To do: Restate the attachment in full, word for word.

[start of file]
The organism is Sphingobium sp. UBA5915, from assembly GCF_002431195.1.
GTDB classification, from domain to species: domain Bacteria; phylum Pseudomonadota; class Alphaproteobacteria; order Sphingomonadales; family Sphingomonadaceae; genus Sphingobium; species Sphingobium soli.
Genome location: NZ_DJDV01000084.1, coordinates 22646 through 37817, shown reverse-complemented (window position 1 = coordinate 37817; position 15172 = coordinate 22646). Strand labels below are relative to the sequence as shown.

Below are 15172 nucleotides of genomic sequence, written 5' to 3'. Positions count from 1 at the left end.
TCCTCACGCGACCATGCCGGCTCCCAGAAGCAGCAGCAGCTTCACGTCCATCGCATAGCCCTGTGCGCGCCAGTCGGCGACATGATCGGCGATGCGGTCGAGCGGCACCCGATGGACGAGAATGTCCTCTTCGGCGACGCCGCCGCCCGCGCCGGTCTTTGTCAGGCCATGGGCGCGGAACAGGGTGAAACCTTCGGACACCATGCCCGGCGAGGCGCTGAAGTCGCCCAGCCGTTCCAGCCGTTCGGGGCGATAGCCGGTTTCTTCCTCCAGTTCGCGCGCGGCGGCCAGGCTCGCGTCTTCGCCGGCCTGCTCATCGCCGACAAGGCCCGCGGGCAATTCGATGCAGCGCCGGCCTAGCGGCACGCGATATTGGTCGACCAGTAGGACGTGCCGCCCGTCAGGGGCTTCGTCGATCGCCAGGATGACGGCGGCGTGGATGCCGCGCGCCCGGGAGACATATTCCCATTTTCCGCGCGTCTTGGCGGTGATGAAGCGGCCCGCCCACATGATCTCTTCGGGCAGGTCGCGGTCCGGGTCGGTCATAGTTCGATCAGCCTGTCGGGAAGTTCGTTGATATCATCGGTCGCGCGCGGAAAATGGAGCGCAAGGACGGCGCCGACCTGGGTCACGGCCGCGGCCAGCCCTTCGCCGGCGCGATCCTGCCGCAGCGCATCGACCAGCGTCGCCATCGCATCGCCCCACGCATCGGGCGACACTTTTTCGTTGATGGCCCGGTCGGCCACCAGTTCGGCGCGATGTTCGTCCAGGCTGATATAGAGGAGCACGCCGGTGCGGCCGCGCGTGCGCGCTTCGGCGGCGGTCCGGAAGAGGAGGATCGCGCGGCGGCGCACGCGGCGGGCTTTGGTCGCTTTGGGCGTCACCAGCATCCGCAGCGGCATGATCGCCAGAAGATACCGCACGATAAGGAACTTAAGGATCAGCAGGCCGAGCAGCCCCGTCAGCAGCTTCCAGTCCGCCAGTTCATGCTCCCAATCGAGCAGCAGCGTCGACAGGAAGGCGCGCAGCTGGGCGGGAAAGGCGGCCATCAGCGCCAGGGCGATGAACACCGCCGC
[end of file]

The organism is Sphingobium sp. UBA5915, from assembly GCF_002431195.1.
GTDB classification, from domain to species: domain Bacteria; phylum Pseudomonadota; class Alphaproteobacteria; order Sphingomonadales; family Sphingomonadaceae; genus Sphingobium; species Sphingobium soli.
Genome location: NZ_DJDV01000084.1, coordinates 22646 through 37817, shown reverse-complemented (window position 1 = coordinate 37817; position 15172 = coordinate 22646). Strand labels below are relative to the sequence as shown.

Below are 15172 nucleotides of genomic sequence, written 5' to 3'. Positions count from 1 at the left end.
TCCTCACGCGACCATGCCGGCTCCCAGAAGCAGCAGCAGCTTCACGTCCATCGCATAGCCCTGTGCGCGCCAGTCGGCGACATGATCGGCGATGCGGTCGAGCGGCACCCGATGGACGAGAATGTCCTCTTCGGCGACGCCGCCGCCCGCGCCGGTCTTTGTCAGGCCATGGGCGCGGAACAGGGTGAAACCTTCGGACACCATGCCCGGCGAGGCGCTGAAGTCGCCCAGCCGTTCCAGCCGTTCGGGGCGATAGCCGGTTTCTTCCTCCAGTTCGCGCGCGGCGGCCAGGCTCGCGTCTTCGCCGGCCTGCTCATCGCCGACAAGGCCCGCGGGCAATTCGATGCAGCGCCGGCCTAGCGGCACGCGATATTGGTCGACCAGTAGGACGTGCCGCCCGTCAGGGGCTTCGTCGATCGCCAGGATGACGGCGGCGTGGATGCCGCGCGCCCGGGAGACATATTCCCATTTTCCGCGCGTCTTGGCGGTGATGAAGCGGCCCGCCCACATGATCTCTTCGGGCAGGTCGCGGTCCGGGTCGGTCATAGTTCGATCAGCCTGTCGGGAAGTTCGTTGATATCATCGGTCGCGCGCGGAAAATGGAGCGCAAGGACGGCGCCGACCTGGGTCACGGCCGCGGCCAGCCCTTCGCCGGCGCGATCCTGCCGCAGCGCATCGACCAGCGTCGCCATCGCATCGCCCCACGCATCGGGCGACACTTTTTCGTTGATGGCCCGGTCGGCCACCAGTTCGGCGCGATGTTCGTCCAGGCTGATATAGAGGAGCACGCCGGTGCGGCCGCGCGTGCGCGCTTCGGCGGCGGTCCGGAAGAGGAGGATCGCGCGGCGGCGCACGCGGCGGGCTTTGGTCGCTTTGGGCGTCACCAGCATCCGCAGCGGCATGATCGCCAGAAGATACCGCACGATAAGGAACTTAAGGATCAGCAGGCCGAGCAGCCCCGTCAGCAGCTTCCAGTCCGCCAGTTCATGCTCCCAATCGAGCAGCAGCGTCGACAGGAAGGCGCGCAGCTGGGCGGGAAAGGCGGCCATCAGCGCCAGGGCGATGAACACCGCCGC